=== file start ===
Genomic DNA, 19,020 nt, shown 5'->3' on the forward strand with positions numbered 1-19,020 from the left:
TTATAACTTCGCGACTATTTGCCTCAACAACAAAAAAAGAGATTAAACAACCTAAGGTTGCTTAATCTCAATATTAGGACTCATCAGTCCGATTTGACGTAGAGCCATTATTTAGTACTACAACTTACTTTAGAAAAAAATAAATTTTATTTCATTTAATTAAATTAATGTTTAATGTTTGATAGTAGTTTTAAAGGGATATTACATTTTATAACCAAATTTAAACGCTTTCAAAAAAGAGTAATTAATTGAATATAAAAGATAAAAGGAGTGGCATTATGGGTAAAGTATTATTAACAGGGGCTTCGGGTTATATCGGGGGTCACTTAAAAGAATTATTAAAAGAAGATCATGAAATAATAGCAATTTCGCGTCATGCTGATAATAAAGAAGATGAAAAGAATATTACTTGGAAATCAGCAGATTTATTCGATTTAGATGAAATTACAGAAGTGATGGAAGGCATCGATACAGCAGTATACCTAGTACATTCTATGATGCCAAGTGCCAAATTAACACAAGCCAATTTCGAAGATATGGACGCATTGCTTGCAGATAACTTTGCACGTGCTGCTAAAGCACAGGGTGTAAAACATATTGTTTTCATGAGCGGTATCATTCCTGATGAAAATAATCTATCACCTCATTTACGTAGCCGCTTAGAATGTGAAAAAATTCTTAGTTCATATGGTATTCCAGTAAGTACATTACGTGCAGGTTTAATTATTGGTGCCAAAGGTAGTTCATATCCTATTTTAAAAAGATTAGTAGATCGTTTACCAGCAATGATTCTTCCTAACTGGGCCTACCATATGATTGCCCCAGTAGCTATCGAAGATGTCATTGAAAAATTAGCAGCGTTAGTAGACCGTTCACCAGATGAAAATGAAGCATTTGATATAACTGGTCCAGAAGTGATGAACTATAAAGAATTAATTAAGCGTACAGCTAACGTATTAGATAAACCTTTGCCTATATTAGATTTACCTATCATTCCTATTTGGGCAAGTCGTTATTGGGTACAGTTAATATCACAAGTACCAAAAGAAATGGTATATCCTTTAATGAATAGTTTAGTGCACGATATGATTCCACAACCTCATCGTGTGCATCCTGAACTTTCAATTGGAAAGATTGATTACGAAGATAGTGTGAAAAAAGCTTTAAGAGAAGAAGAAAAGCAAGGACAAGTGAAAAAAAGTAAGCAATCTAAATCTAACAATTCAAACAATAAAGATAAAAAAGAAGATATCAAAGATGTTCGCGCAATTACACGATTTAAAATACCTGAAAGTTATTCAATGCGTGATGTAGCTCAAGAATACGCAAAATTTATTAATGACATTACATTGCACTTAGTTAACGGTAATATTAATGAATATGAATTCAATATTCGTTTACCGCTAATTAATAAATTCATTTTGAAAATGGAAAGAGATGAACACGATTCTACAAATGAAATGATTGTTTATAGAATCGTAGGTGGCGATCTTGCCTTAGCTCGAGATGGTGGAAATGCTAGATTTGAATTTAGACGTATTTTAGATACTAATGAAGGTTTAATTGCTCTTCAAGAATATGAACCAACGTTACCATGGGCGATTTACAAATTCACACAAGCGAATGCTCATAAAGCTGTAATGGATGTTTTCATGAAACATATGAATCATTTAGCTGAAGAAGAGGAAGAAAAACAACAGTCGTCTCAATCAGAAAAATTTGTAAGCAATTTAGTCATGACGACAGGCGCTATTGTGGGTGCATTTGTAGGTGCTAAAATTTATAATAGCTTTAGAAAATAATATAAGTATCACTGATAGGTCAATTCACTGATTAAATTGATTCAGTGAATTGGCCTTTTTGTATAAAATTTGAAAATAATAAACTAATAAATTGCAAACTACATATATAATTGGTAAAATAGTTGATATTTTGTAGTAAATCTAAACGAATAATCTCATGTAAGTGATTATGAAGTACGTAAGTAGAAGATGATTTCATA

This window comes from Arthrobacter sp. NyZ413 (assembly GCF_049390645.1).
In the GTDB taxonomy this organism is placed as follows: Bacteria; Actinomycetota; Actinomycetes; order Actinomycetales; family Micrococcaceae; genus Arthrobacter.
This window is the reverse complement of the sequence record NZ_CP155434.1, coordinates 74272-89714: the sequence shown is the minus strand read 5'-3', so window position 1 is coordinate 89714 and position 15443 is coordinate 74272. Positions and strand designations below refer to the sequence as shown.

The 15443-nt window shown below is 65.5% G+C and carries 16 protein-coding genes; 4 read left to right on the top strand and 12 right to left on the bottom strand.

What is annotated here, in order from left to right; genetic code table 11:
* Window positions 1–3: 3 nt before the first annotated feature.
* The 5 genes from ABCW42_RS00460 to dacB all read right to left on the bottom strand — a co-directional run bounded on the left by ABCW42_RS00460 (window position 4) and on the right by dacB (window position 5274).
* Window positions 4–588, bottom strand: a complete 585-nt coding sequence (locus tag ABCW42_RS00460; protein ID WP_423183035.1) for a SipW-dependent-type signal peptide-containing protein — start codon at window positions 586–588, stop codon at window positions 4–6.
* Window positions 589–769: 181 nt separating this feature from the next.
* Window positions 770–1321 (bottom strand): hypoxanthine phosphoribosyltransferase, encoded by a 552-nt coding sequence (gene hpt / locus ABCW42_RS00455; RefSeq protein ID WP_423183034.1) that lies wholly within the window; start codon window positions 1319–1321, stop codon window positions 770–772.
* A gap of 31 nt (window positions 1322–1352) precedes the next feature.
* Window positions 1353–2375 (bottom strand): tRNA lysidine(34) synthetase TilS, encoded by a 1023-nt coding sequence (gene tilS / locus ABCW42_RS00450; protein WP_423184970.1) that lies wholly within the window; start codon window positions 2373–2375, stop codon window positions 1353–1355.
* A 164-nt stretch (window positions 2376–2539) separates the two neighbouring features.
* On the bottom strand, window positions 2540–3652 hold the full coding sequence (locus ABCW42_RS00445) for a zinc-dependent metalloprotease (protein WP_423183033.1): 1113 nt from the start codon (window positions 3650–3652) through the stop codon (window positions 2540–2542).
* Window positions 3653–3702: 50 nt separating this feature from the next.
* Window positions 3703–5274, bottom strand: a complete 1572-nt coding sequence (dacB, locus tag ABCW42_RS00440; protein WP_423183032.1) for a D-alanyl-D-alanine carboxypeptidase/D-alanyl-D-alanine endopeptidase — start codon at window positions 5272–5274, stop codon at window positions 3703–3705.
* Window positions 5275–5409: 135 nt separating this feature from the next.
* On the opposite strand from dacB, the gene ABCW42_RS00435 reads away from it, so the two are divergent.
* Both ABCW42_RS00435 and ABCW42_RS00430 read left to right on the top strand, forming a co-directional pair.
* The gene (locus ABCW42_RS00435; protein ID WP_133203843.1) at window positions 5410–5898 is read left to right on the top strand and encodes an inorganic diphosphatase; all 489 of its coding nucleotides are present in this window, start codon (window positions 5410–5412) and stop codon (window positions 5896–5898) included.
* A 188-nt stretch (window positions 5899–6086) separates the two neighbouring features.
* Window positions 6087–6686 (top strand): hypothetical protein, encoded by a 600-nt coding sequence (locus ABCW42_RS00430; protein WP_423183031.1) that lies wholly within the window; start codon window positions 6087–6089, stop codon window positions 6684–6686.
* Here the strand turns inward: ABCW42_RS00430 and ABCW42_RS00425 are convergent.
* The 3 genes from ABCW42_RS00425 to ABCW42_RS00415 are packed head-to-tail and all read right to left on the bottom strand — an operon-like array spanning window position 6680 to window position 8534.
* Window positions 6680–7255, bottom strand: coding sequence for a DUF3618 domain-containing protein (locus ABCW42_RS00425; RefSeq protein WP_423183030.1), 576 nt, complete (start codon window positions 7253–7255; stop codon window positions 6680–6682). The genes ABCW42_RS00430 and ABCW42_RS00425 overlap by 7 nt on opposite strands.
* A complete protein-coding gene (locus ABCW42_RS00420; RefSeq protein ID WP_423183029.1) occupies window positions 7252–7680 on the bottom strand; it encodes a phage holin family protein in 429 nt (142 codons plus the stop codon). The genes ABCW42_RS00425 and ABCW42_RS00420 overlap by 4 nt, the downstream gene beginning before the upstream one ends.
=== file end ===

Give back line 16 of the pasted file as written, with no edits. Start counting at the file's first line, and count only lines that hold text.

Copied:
* On the bottom strand, window positions 2540–3652 hold the full coding sequence (locus ABCW42_RS00445) for a zinc-dependent metalloprotease (protein WP_423183033.1): 1113 nt from the start codon (window positions 3650–3652) through the stop codon (window positions 2540–2542).